How to Avoid the Earth's Sixth Mass Extinction
Feb 22 2020 Read 9041 Times
Planet Earth is in grave danger of suffering what scientists have termed its “sixth mass extinction event” and the loss of over one million animal species within the next few decades, according to the latest projections. In order to avoid that worst-case scenario, the UN Convention on Biological Diversity has drafted a 20-point plan aimed at safeguarding the world we live in.
Among other measures, the draft agreement highlights reduction of plastic pollution, curbing ecosystem imbalances caused by an excess of certain nutrients in bodies of water and introducing initiatives to limit the harmful influence of invasive species. It also hopes to make the current trade in flora and fauna 100% legal and sustainable, as well as involve indigenous peoples in all major decisions regarding the territories in which they live.
A myriad concerns
In May of last year, a team of scientists from around the world published a damning report of the current state of our environment. According to their calculations, the destruction of the natural world is taking place at a rate up to hundreds of times faster than the average for the last 10 million years. Human activity – and in particular, the Industrial Revolution which began around 250 years ago – is the chief culprit.
One of the more damning projections is the loss of more than one million species of animal. This is predicted to occur due to a number of different factors, including mass deforestation, dwindling pollination of plants due to both falling numbers of pollinators and threatened pollinated flora, bleaching of coral reefs and rising sea temperatures. In order to counteract these diverse threats, urgent action must be taken.
A 20-point plan
In response, the UN has drafted its 20-point proposal and countries from all over the globe are expected to ratify it at an upcoming summit in Kunming, China, in October. A similar document was signed 10 years ago in Aichi, Japan, but unfortunately the majority of targets laid out in that missive were not adhered to. Environmentalists will be hoping for greater success this time around.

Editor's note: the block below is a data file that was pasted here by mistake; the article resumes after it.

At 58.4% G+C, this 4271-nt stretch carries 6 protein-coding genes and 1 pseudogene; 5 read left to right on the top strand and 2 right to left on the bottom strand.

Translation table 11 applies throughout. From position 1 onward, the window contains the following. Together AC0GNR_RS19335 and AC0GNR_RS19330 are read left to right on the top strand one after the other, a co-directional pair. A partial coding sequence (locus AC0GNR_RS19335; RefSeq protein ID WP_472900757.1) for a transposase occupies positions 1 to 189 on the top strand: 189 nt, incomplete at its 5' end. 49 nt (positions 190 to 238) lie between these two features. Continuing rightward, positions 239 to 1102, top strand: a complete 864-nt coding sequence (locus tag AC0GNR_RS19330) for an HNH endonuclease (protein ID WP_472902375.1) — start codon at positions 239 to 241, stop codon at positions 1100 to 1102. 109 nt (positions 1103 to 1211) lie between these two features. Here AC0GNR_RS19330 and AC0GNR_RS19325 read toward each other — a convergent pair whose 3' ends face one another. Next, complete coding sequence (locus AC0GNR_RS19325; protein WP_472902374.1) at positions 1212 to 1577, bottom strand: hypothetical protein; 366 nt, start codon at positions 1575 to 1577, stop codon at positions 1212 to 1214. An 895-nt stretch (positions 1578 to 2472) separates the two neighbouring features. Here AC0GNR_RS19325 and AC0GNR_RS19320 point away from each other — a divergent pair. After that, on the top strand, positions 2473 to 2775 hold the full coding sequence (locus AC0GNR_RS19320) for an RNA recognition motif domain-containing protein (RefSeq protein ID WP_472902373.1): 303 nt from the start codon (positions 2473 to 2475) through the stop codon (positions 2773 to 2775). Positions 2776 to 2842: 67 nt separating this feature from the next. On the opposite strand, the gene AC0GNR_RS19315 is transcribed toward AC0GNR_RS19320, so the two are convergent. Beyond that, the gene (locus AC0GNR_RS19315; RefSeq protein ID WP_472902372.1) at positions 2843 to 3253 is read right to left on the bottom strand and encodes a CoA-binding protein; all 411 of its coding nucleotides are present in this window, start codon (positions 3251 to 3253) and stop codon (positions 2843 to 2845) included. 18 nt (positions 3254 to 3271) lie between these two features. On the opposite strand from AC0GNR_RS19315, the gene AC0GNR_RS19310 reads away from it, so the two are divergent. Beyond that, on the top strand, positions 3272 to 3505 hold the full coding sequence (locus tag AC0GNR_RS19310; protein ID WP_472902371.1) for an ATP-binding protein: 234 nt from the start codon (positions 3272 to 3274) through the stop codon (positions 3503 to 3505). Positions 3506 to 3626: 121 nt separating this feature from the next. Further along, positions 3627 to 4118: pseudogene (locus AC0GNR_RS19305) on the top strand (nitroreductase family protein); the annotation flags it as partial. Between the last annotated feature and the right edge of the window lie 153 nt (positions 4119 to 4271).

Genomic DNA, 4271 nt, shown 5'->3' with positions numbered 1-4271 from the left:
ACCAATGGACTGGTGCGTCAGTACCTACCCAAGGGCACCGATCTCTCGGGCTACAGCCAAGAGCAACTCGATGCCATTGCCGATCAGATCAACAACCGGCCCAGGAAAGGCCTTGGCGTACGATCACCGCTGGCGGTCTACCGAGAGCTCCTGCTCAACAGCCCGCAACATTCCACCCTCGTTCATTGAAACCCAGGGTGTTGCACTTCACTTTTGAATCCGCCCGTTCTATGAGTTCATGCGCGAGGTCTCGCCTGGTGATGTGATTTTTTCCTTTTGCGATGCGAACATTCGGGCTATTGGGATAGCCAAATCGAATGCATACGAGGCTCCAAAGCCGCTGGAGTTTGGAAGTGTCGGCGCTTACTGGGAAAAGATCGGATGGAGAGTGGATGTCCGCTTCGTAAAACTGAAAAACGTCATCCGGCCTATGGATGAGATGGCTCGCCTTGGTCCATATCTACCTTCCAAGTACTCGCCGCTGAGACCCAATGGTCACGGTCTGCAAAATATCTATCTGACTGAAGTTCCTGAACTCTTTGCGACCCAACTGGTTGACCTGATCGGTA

The plan sets out a baseline target of safeguarding 30% of the planet’s land and oceans by 2030. In particular, those commitments focus on reducing plastic pollution by 50% and reining in the damage caused to rivers, lakes and seas through petroleum-based substances in the environment, excess nutrients caused by agricultural run-off and other sources of contamination.
A step in the right direction
The announcement has been hailed by campaigners as an encouraging sign. “If adopted, this target could achieve what our children have been calling on governments to do – listen to the science,” remarked Enric Sala, a leading expert on the subject who works for National Geographic and has published numerous books and papers about the state of the planet.
“If we are to stay below 1.5°C (2.7°F), prevent the extinction of one million species and the collapse of our life support system, we need to protect our intact wilderness, and ensure at least 30% of our land and oceans are protected by 2030,” he continued, before warning that much work was still to be done. “But this is the floor, not the ceiling. Now every government on Earth must get behind this bold mission and drive through a global agreement for nature this year.”
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